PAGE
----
ty's public relations director re- entrances before 6 a.m. as num- shey employ only students in jobs
ported that factions of the in- erous faculty members wearing where this is feasible.
formal faculty group were meet- arm bands indicating their sym- .In its study of the financial aid
Ing in late-night sessions with ad- pathy with the protests looked ivenmitteeoUneSiy studento oc
ministration a nd department on quietly.ComteofSuntEnmi
chairmen to work out a compro- The administration had called Welfare found that the University
mise. Hence, the final shape of off morning classes to allow for has an adequate program for fi-
the resolution which goes to the the presentation of the peace pro- nancial assistance.
faculty today is not known. posal at 11 a.m. Two hours earlier, Loans are available through the

In further action, Douglas
Brook, '65, president of SGC, an-
nounced to the Council that he
had talked to the new vice-presi-
dent of student affairs, Robert
Cutler. Brook said that Cutler ex-
pressed great interest in the ac-
tivities of SGC and hopes to work
with SGC to make it an effective
spokesman for the student body.
Due to a lack of business last
Wednesday, SGC decided to wait
until last night to act on the
grievance reports and the election
of its new member.
Term Activity
In the course of this term, Stu-
dent Government Council has
been studying areas of student
grievances. This extensive study
was the result of a "grievance

courage the City of Ann Arbor to
continue to improve its building
.inspection staff.
3) In student-administration
communications, SGC will main-
tain communication with the ad-
ministration on future plans for
expansion of housing facilities and
will request the Office of Business
and Finance and the Office of
Student Affairs to advise SGC of
their housing affairs.
SGC further adopted a motion
that a study committee investigate
University - SGC communication
channels. This study committee
will concentrate its attention on
the interrelationships of the SGC,
recognized student organizations
and the individual student.
i UhLirav Prabla

The late-evening session con-
3 p.m.-David Halberstam, Pu-
litzer Prize-winning New York
Times correspondent, will speak
on "The Reporter in Vietnam"
in the Rackham Ampitheater.
Haberstam is a 1955 graduate of
Harvard College, where he was
editor of the Harvard Crimson.
4:30 p.m.-Challenge, a group
which sponsors lectures, will hold
an organizational meeting on the
second floor of the Student Activi-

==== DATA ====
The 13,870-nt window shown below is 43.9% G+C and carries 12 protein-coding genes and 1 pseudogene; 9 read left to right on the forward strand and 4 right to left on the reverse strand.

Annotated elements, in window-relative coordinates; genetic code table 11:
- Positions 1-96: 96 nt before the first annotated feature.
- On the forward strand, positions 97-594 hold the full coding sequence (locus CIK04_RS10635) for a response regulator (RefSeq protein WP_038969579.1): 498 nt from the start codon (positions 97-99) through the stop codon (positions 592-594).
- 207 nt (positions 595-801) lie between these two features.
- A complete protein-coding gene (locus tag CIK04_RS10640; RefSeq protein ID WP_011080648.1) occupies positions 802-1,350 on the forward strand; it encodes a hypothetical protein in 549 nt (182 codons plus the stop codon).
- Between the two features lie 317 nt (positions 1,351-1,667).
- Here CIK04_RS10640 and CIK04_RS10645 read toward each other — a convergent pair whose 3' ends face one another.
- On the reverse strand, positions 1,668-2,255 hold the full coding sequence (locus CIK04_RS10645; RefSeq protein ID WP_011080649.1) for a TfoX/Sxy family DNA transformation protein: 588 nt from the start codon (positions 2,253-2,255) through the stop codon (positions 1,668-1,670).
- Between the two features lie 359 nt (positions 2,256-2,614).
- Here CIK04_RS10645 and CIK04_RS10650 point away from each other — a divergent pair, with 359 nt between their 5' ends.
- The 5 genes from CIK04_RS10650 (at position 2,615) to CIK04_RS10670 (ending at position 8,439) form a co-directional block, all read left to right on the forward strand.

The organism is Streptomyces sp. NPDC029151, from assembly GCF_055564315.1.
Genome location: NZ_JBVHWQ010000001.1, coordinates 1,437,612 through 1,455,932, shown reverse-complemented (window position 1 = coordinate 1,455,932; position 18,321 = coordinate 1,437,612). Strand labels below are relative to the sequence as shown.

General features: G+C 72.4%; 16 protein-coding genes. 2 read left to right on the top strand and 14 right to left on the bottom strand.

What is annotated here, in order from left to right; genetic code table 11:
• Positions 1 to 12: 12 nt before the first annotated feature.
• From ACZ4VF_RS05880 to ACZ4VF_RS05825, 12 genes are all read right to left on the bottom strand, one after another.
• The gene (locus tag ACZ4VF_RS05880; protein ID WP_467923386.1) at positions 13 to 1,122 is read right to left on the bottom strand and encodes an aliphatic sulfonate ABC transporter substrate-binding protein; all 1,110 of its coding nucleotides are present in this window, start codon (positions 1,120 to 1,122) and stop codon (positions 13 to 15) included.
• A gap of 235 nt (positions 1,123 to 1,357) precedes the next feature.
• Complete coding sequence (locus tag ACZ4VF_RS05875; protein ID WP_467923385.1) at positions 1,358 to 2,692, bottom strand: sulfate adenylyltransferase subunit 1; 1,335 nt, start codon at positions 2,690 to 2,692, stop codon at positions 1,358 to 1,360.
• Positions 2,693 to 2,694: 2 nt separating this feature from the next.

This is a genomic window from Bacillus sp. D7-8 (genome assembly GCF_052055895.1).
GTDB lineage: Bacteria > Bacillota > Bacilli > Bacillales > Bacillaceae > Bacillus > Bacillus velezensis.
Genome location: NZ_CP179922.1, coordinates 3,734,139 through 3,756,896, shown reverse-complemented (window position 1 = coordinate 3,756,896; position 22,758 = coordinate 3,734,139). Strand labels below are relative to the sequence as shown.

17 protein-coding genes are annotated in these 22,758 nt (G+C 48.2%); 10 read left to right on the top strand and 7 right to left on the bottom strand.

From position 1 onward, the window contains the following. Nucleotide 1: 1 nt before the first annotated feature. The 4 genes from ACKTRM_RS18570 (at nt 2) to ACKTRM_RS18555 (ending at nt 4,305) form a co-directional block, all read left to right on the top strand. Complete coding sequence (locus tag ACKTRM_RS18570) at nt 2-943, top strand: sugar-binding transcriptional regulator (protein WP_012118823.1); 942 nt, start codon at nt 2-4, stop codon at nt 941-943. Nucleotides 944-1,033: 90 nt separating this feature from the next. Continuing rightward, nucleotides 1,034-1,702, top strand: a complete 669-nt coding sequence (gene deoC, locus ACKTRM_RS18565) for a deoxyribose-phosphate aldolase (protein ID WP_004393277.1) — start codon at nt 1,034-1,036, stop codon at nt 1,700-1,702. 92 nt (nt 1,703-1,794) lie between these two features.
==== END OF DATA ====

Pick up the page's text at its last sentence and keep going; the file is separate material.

ties Bldg.
8 p.m.-Charles Morgan, Direc-
tor of the Southern Regional Of-
fice of the American Civil Liber-
ties Union, will speak in Rm. 100,
Hutchins Hall, Law Quadrangle.
8:30 p.m.-The School of Music
Dedication Series Faculty Recital
presents Jerome Jelinek, cellist, of
t h e Stanley Quartet, playing
suites for the violincello by Jo-
hann Sebastian Bach in the Rack-
ham Lecture Hall.

Crittenden continued the arraign-
ment of the 768 demonstrators,
warning the charges against them
might have serious repercussions
in the future.
Although classes, many of which
have been cancelled since last
Thursday, were scheduled to re-
sume in the afternoon. The stu-
dent-teaching fellow boycott con-
tinued to permit the Sproul Hall
demonstration. The strike, impos-
ed last week to protest the handl-
ing and jailing of demonstrators,
was scheduled to end last night
at midnight.
Harmony to Dispute
The student, faculty and ad-
ministration negotiators who at-
tended the early evening session
were seeking to bring harmony
out of a dispute which arose be-
tween students and administration
in October.
At that time, the Berkeley ad-
ministration began enforcing an
old ban against on-campus solici-'
tation of funds and members fork
off-campus political activities.
When eight students persisted in
collecting funds for Southern civil
rights work they were arrested
and suspended. The next d-ay, Oct.
1, the first major demonstration
-of 2000 students-took place
on the step of Sproul Hall.

National Defense Education Act,
Health Professions Funds (for the
medical and dental students) and
state loan funds (for Michigan
residents). The University also has
its own loan program.
As part of the grievance report
of the Student Economic Welfare
Committee, SGC passed, at its last
meeting, a recommendation that
the University should immediately
raise pay levels to, at least, $1.25
per hour in all departments where
Low Prestige
Boughey, the new SGC mem-
ber, feels that one of the main
problems with SGC at this time
is the low prestige given it by
the student body. He feels that
the only way that SGC can in-
crease its prestige is to act in.
those areas of immediate concern
to students, such as housing and
automobile insurance.
Once the prestige of SGC has
been regained, SGC can then act
as a spokesman for the student
body in more sophisticated areas,
such as student conduct, he con-

.,.... - e, vaa c L~rry rro ems
package" written by Barry Blue- 4) In library overcrowding, SGC
stone, '66, last fall. will request that Frederick H.
SGC then divided into commit- Wagman, director of University
tees to study the areas of student libraries, keep in close contact